Poverty and deteriorated environmental situation force Ahwazis from their hometowns


20 Sep 2018

About 400,000 people from north of Ahwaz immigrated to northern cities of Iran over the past few years according to Mrs. Parvaneh Salahshor, a member of Iran’s Parliament. She explained that mismanagement is the cause of environmental problems in Ahwaz. They contribute to mass exodus of people. The current displacement from the Ahwazi land is expected to continue. It will lead to changing the demographic makeup of the area in a way that harms the Arab population. [1]

The unhealthy water, dust and polluted air, excessive heat, unfavourable climatic conditions, unemployment, poverty and inflation, have created enormous problem in the everyday life of the people. They were forced to flee their homes. According to the complaints lodged by the locals, the inhabitants of Ahwaz are not able to sleep at night as a result of smoking smell caused by burning of Alazim Marshland which has dried because of the severe shortage of water.

It can be said that in practice, Ahwazi people have been deprived of enjoying human dignity and rights by the Iranian state. The environmental crisis, air pollution and the shortages of water in Ahwaz are predominantly caused by the impactful policies and practices of the Iranian government against Ahwazi people, their land, their air, their water and their environment. Although the state of Iran has international obligations to strive for promoting and protecting human dignity and rights for all individuals within its territory, there is no will on the regime’s side to address the environmental catastrophe in Ahwaz or to safeguard the right of equal treatment among all citizens or to enable those people to enjoy economic, social and cultural rights envisaged under the International Covenant on Economic, Social and Cultural Rights [2] in which Iran has ratified and committed to respect.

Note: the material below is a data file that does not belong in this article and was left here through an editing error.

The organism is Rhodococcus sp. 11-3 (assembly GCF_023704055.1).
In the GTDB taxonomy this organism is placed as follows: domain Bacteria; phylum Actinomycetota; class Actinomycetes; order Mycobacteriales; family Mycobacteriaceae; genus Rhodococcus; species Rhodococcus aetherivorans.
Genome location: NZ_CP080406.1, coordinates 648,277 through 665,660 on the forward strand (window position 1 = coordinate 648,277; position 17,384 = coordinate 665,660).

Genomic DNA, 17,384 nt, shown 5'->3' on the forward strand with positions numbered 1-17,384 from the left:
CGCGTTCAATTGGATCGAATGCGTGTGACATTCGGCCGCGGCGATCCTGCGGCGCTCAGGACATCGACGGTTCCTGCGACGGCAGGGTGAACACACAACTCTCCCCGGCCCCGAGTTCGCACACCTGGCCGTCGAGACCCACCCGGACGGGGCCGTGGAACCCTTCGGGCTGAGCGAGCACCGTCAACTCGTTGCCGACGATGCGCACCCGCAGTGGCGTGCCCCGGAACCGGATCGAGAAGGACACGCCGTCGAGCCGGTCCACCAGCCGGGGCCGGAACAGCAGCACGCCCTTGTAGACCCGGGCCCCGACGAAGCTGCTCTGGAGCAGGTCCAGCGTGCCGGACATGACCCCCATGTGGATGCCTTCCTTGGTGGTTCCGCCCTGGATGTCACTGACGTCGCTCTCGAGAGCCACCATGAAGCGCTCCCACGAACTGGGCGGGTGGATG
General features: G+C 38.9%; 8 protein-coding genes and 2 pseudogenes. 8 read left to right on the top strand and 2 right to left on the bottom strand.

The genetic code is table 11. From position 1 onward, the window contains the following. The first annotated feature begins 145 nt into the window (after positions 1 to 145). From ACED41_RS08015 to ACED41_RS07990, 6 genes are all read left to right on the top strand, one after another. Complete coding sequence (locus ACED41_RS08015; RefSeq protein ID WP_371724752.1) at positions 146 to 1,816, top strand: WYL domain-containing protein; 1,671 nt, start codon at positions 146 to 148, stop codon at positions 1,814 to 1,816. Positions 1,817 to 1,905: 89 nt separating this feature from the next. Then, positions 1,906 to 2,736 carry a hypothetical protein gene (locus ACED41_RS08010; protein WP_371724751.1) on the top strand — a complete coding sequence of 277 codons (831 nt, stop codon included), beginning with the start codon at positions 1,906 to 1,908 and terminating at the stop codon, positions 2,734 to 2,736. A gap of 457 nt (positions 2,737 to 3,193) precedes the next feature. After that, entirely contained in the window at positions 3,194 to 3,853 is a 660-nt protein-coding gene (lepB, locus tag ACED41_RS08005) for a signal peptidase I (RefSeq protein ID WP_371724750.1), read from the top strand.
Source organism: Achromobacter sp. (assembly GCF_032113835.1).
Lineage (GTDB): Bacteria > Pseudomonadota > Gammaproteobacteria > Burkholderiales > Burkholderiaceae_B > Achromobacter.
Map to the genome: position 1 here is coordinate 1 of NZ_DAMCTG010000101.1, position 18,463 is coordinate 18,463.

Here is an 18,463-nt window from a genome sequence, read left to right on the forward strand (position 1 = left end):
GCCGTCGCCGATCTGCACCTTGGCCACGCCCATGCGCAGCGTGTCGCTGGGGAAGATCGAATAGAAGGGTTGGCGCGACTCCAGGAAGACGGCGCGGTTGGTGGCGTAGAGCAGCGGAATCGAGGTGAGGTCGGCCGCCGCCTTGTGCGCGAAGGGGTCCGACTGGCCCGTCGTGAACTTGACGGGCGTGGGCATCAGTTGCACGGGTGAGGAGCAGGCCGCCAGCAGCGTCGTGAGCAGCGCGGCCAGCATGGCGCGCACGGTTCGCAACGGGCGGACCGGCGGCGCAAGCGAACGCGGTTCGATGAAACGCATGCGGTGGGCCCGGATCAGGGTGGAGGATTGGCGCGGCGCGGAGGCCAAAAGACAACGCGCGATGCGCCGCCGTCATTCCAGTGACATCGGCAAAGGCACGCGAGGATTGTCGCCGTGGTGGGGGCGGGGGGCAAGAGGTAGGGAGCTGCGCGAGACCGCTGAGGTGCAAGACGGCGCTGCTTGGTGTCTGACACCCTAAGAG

[1] Parvaneh Salahshor Iran’s MP, ‘400 thousands of people from Khuzestan migrated to northern cities’ (IRNA, 5 September 2018) <http://www.irna.ir/fa/News/83023189> accessed 14 September 2018.

[2] International Covenant on Economic, Social and Cultural Rights, GA Res 2200A (XXI), 16 December 1966.

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